Proteins that control the excitability of neurons, including voltage-dependent ion channels and neurotransmitter receptors, reside in a membrane lipid environment that includes sphingomyelin, but the influence of the metabolism of this lipid on excitability is unknown. Sphingomyelin in the plasma membrane can be cleaved by neutral sphingomyelinases (nSMase) to generate ceramides and sphingosine-1-phosphate (S1P) which have been shown to play a variety of roles in cellular signaling processes. We found that application of nSMase to hippocampal slices results in a selective enhancement in the population spike amplitude, resulting in fEPSP-PS potentiation of the CA3-CA1 schaeffer collateral synapse. Single cell recordings showed that nSMase activity increases action potential frequency in CA1 neurons in a reversible manner. Additional current clamp recordings showed that nSMase reduces the slow after-hyperpolarization after a burst of action potentials. Mass spectrometry-based measurements demonstrated that nSMase activity induces a rapid increase in the levels of ceramides and S1P in cells in hippocampal slices. The ability of nSMase to increase CA1 neuron excitability was blocked by an inhibitor of sphingosine kinase, the enzyme that converts ceramide to S1P. Moreover, direct intracellular application of S1P to CA1 neurons increased action potential firing. Our findings suggest roles for sphingomyelin metabolism and S1P in the positive regulation of the excitability of hippocampal neurons.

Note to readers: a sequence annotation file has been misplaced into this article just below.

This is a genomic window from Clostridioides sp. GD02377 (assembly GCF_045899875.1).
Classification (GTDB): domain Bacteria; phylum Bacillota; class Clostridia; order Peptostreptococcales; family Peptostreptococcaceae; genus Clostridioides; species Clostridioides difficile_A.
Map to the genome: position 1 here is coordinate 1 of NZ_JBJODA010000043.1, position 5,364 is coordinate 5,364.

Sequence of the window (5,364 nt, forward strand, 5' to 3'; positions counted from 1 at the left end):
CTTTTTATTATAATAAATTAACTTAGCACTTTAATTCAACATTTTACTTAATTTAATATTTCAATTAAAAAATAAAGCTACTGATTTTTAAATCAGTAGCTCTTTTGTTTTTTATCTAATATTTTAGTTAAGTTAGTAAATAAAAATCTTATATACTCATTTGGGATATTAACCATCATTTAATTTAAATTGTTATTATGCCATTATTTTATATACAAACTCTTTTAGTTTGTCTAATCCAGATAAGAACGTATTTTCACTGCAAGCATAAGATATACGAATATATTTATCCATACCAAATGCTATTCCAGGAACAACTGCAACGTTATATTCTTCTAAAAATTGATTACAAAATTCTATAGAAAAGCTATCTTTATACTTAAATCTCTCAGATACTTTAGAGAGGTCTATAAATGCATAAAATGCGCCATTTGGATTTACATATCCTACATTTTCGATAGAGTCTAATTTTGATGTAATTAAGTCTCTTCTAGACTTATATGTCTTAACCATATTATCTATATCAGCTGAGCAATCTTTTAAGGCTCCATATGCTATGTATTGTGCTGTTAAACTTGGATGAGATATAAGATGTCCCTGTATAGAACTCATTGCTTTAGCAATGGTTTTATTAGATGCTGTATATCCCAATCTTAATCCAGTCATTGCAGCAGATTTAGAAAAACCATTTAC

- action potentials
- lipid rafts
- synaptic plasticity
ASJC Scopus subject areas
- Cellular and Molecular Neuroscience